Effect of glucocorticoids on serum osteocalcin concentration in horses

Raymond Geor From the Departments of Clinical and Population Sciences (Geor, Lauper, King) and Veterinary Diagnostic Medicine (Hope, Piela, Klassen, Murphy), College of Veterinary Medicine, University of Minnesota, St Paul, MN 55108.

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 BVSc, MVSc
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Esther Hope From the Departments of Clinical and Population Sciences (Geor, Lauper, King) and Veterinary Diagnostic Medicine (Hope, Piela, Klassen, Murphy), College of Veterinary Medicine, University of Minnesota, St Paul, MN 55108.

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 MS, DVM
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Linda Lauper From the Departments of Clinical and Population Sciences (Geor, Lauper, King) and Veterinary Diagnostic Medicine (Hope, Piela, Klassen, Murphy), College of Veterinary Medicine, University of Minnesota, St Paul, MN 55108.

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Suzanne Piela From the Departments of Clinical and Population Sciences (Geor, Lauper, King) and Veterinary Diagnostic Medicine (Hope, Piela, Klassen, Murphy), College of Veterinary Medicine, University of Minnesota, St Paul, MN 55108.

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Joan Klassen From the Departments of Clinical and Population Sciences (Geor, Lauper, King) and Veterinary Diagnostic Medicine (Hope, Piela, Klassen, Murphy), College of Veterinary Medicine, University of Minnesota, St Paul, MN 55108.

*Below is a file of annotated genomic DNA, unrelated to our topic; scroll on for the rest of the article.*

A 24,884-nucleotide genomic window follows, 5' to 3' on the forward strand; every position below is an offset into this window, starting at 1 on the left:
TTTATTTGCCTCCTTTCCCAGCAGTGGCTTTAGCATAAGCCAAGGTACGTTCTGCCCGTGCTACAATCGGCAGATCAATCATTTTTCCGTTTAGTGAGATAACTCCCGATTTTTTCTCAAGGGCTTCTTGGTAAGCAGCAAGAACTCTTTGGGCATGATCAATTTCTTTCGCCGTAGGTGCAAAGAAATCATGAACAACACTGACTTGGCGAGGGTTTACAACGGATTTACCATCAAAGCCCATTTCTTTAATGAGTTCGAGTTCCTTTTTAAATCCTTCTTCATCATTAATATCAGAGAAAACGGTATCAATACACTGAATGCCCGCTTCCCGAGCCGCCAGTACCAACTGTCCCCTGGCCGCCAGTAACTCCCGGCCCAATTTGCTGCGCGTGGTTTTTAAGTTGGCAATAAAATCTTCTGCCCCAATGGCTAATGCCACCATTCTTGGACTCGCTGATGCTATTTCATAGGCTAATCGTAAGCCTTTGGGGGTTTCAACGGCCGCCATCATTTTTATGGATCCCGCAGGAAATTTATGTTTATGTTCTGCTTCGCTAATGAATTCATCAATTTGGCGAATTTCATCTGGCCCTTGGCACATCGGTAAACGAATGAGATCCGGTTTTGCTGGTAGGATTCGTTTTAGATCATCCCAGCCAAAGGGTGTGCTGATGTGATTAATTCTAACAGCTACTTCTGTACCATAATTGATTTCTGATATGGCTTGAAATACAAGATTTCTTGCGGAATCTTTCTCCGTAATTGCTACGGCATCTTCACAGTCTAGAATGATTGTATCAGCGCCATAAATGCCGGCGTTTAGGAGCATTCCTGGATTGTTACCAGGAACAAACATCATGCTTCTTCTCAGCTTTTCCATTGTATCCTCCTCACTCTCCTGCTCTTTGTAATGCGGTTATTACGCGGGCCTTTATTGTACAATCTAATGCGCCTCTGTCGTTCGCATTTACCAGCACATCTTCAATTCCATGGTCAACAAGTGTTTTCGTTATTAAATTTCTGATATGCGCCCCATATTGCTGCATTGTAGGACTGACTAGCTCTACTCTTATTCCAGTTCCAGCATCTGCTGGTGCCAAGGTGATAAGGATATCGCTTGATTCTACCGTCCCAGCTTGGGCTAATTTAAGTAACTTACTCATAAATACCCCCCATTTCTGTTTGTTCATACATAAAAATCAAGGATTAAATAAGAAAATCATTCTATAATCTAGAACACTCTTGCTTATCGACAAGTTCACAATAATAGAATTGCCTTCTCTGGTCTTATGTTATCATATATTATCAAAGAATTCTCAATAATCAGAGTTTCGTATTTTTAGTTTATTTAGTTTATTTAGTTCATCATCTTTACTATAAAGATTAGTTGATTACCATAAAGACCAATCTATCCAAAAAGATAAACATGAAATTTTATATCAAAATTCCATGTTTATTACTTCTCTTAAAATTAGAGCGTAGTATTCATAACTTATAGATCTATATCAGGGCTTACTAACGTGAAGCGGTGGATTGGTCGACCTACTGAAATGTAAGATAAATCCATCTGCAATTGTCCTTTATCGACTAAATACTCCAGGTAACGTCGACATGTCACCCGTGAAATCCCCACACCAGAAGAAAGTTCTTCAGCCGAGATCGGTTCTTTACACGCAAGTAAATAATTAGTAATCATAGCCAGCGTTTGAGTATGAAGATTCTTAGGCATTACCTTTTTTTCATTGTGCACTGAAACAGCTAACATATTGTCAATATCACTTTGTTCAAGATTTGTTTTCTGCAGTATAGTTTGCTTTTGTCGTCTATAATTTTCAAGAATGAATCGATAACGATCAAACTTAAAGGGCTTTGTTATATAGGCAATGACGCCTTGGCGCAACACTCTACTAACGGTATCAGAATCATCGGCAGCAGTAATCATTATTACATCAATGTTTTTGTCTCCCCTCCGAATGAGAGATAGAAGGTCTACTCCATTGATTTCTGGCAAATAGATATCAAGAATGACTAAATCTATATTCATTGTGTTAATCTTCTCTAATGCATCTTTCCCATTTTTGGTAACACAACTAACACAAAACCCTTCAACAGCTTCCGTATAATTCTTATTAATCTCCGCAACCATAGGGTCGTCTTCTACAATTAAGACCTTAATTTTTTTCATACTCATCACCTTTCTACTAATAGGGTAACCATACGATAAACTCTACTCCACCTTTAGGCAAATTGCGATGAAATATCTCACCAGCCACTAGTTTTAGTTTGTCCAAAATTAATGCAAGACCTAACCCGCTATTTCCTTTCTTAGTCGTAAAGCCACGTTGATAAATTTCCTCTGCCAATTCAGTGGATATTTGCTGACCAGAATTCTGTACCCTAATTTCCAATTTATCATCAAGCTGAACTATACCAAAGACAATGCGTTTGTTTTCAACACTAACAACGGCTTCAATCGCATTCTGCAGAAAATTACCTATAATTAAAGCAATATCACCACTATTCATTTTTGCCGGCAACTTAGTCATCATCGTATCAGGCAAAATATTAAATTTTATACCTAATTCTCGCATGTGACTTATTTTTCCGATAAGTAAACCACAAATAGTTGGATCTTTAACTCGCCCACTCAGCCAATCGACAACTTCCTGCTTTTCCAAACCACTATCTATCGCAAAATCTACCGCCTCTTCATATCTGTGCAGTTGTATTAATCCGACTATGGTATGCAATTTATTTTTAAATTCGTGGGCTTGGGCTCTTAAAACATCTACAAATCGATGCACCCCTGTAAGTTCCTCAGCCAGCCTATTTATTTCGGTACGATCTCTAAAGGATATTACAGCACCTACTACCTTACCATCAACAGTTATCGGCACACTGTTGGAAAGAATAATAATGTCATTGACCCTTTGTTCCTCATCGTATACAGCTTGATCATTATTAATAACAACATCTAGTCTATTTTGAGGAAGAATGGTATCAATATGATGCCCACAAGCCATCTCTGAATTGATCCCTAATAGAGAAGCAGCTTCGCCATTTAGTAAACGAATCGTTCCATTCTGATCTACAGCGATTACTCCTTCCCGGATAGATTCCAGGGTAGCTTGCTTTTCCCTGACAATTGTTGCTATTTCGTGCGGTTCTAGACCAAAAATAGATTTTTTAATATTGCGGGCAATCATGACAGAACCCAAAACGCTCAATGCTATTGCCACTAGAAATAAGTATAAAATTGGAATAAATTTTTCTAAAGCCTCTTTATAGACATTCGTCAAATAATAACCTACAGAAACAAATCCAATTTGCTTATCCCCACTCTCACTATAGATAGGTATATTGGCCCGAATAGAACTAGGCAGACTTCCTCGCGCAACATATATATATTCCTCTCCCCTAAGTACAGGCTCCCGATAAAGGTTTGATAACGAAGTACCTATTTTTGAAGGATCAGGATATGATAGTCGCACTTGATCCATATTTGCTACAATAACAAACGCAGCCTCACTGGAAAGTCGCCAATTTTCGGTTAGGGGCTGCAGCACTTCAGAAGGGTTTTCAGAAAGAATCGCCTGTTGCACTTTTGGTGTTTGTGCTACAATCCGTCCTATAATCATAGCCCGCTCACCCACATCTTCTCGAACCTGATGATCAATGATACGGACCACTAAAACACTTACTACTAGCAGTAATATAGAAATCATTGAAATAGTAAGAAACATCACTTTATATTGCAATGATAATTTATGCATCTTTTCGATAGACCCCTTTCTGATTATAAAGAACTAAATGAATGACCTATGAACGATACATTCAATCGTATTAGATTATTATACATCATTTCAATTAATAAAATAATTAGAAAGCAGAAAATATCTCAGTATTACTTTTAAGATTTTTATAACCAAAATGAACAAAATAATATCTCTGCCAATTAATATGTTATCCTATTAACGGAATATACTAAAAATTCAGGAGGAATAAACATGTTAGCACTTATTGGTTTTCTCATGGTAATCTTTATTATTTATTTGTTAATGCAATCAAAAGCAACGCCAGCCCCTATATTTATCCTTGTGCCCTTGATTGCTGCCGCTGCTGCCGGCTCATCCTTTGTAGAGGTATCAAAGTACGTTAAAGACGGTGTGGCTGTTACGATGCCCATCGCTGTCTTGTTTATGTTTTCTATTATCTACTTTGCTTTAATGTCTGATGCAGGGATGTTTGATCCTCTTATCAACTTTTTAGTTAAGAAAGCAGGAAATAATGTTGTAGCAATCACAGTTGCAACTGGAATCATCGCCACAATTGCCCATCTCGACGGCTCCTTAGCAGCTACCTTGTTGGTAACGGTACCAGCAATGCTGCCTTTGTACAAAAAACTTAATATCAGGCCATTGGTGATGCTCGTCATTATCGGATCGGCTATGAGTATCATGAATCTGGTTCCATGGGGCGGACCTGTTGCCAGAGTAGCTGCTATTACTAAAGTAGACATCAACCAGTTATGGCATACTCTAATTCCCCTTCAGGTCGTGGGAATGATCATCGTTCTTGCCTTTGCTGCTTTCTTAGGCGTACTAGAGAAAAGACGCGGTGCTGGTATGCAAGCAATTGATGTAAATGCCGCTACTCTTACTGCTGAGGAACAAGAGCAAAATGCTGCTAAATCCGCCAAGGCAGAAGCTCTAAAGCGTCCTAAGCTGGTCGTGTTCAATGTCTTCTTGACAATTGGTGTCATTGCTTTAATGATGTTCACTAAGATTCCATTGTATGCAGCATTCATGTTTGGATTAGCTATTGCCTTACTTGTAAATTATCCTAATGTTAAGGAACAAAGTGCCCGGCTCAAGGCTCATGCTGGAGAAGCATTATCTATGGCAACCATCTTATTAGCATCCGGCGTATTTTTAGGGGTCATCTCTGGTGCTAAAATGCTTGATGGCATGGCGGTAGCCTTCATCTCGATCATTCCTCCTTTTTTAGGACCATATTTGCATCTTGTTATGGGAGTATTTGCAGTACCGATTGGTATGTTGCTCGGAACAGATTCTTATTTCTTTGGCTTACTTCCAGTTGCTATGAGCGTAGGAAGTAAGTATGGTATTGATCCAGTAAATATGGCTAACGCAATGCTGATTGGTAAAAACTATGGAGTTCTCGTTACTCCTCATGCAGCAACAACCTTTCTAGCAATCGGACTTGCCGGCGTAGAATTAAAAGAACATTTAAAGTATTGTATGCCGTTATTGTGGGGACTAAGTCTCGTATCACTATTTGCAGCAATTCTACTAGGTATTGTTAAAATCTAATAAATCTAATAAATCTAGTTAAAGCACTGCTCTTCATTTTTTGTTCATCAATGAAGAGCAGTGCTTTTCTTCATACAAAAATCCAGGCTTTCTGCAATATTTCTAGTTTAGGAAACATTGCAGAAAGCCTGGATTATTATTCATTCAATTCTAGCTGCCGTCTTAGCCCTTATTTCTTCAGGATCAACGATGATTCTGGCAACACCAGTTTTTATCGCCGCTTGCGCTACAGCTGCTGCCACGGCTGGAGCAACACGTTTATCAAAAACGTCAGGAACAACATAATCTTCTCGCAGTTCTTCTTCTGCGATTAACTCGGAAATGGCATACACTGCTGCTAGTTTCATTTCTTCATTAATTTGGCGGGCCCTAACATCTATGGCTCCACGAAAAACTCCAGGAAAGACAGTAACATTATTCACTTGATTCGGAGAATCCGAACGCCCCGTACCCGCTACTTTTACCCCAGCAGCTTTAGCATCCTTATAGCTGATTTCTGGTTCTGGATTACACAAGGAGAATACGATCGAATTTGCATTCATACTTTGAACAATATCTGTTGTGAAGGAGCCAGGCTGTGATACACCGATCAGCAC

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Vicky King From the Departments of Clinical and Population Sciences (Geor, Lauper, King) and Veterinary Diagnostic Medicine (Hope, Piela, Klassen, Murphy), College of Veterinary Medicine, University of Minnesota, St Paul, MN 55108.

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Michael Murphy From the Departments of Clinical and Population Sciences (Geor, Lauper, King) and Veterinary Diagnostic Medicine (Hope, Piela, Klassen, Murphy), College of Veterinary Medicine, University of Minnesota, St Paul, MN 55108.

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 DVM, PhD

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SUMMARY

The effects of dexamethasone (0.2 mg/kg of body weight; iv, im, and po) and methylprednisolone acetate (120 mg, given intra-articularly) on serum osteocalcin and cortisol concentrations were studied in 6 horses. Serum osteocalcin and cortisol concentrations were serially monitored after each treatment. A significant (P < 0.05) decrease in serum osteocalcin and cortisol concentrations was observed from 12 to 24 and 2 to 48 hours, respectively, after iv and im administrations of dexamethasone. Serum osteocalcin and cortisol concentrations were significantly decreased from 6 to 48 and 3 to 72 hours, respectively, after oral administration. In contrast, a change in serum osteocalcin concentration was not detected after intra-articular administration of methylprednisolone. Oral, iv, or im treatment with 0.2 mg of dexamethasone/kg caused a decrease in serum osteocalcin concentration in horses.

SUMMARY

The effects of dexamethasone (0.2 mg/kg of body weight; iv, im, and po) and methylprednisolone acetate (120 mg, given intra-articularly) on serum osteocalcin and cortisol concentrations were studied in 6 horses. Serum osteocalcin and cortisol concentrations were serially monitored after each treatment. A significant (P < 0.05) decrease in serum osteocalcin and cortisol concentrations was observed from 12 to 24 and 2 to 48 hours, respectively, after iv and im administrations of dexamethasone. Serum osteocalcin and cortisol concentrations were significantly decreased from 6 to 48 and 3 to 72 hours, respectively, after oral administration. In contrast, a change in serum osteocalcin concentration was not detected after intra-articular administration of methylprednisolone. Oral, iv, or im treatment with 0.2 mg of dexamethasone/kg caused a decrease in serum osteocalcin concentration in horses.

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